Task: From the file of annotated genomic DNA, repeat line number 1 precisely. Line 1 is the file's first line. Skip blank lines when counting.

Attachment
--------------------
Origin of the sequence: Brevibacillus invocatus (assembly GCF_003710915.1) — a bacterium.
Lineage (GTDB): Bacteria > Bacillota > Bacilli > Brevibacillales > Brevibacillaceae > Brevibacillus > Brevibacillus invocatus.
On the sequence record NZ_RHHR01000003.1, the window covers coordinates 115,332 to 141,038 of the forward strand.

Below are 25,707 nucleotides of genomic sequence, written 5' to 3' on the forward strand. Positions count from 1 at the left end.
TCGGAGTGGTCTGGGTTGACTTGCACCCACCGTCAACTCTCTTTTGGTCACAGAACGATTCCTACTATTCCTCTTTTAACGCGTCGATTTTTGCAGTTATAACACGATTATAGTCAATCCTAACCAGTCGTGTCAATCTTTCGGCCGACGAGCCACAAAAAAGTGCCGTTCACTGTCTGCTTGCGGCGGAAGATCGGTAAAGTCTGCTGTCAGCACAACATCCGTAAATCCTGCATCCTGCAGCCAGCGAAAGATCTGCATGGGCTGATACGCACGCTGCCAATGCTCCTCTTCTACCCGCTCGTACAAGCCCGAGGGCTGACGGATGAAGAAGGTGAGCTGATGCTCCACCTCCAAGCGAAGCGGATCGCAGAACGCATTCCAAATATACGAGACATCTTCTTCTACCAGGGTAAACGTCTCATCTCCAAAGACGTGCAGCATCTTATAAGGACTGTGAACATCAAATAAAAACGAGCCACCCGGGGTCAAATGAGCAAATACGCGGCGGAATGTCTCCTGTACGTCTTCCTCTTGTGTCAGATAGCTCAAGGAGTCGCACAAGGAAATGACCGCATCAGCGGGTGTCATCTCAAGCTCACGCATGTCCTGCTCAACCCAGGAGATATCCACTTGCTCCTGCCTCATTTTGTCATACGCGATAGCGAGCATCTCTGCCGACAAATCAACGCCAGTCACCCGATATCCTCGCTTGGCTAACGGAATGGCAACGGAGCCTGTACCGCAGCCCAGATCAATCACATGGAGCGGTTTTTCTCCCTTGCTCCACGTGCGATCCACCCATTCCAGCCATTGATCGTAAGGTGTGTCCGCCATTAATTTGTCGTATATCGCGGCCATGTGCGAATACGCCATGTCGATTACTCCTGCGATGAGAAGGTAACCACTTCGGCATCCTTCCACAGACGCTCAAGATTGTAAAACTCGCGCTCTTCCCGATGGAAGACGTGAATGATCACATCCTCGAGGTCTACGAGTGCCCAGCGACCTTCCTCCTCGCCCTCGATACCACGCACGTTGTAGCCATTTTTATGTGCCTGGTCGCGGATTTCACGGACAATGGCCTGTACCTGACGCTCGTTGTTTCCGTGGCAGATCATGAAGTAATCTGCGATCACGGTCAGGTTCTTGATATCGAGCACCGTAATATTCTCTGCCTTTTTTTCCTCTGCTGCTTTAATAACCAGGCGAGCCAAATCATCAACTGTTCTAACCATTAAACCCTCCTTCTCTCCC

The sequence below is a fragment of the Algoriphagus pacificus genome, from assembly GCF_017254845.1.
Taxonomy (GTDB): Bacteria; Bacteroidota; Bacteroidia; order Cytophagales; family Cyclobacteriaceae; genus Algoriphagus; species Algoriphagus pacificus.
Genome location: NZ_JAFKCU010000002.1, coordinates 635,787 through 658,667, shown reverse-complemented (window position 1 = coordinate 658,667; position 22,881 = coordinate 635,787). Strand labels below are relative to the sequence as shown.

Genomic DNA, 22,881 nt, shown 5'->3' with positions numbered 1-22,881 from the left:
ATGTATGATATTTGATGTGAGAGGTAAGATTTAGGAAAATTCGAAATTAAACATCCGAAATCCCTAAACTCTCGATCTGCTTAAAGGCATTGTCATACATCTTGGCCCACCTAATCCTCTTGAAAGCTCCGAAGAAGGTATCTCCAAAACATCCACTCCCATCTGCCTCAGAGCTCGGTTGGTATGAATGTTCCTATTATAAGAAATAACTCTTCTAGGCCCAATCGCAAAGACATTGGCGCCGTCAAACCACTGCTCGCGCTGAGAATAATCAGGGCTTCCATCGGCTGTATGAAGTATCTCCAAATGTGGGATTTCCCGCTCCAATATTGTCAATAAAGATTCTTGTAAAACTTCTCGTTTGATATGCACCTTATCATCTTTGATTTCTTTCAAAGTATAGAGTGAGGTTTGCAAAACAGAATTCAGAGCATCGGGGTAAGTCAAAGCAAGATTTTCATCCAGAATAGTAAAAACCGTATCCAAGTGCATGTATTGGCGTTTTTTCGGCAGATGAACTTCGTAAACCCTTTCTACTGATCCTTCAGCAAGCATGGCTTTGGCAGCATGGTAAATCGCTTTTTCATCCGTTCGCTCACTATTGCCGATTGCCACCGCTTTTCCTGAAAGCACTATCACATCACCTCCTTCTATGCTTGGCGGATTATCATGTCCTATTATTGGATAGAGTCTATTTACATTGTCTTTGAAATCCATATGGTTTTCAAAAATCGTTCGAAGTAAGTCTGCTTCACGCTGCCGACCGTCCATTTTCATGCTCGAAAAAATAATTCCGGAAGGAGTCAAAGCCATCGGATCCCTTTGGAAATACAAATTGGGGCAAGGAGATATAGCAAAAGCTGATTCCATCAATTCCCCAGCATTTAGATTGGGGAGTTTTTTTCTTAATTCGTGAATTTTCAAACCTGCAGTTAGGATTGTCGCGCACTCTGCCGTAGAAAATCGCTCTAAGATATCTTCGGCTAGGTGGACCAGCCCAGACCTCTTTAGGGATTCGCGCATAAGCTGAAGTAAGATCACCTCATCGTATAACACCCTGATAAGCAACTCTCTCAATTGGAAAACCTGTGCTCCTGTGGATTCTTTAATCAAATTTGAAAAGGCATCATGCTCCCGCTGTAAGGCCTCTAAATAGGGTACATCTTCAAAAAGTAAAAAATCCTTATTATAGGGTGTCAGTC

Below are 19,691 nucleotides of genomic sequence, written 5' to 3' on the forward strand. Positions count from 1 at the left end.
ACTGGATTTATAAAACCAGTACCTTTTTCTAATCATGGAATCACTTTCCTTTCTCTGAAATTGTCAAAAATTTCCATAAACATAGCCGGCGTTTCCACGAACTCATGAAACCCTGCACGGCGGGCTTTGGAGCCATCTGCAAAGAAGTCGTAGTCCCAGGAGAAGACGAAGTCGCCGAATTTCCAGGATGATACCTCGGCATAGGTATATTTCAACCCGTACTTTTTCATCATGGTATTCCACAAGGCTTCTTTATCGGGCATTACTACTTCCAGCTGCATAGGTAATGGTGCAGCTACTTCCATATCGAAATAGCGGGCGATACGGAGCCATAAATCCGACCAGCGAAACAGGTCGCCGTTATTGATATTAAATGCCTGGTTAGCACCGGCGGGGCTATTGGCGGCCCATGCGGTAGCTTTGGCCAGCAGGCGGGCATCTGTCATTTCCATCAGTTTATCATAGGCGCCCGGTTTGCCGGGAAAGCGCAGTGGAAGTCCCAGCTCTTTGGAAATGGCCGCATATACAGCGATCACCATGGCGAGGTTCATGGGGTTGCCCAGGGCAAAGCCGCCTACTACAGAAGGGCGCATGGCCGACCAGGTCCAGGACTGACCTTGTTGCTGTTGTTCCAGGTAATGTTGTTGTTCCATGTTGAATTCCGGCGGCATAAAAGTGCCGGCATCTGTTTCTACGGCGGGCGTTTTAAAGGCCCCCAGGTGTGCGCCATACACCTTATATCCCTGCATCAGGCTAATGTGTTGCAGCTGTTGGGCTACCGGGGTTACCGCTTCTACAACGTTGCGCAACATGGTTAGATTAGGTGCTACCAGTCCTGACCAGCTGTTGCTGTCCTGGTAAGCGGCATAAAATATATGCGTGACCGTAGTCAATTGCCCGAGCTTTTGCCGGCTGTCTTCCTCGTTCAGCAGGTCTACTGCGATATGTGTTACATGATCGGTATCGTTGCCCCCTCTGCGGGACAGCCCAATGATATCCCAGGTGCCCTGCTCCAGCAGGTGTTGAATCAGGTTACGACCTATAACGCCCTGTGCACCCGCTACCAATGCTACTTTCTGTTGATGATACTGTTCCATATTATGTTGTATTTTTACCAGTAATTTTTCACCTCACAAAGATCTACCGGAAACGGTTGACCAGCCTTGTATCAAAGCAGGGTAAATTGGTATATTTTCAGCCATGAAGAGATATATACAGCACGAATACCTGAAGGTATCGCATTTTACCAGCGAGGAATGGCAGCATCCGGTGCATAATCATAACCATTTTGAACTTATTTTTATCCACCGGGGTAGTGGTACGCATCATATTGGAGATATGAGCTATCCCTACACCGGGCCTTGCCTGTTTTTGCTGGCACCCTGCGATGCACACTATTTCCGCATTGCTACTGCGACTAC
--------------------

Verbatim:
Origin of the sequence: Brevibacillus invocatus (assembly GCF_003710915.1) — a bacterium.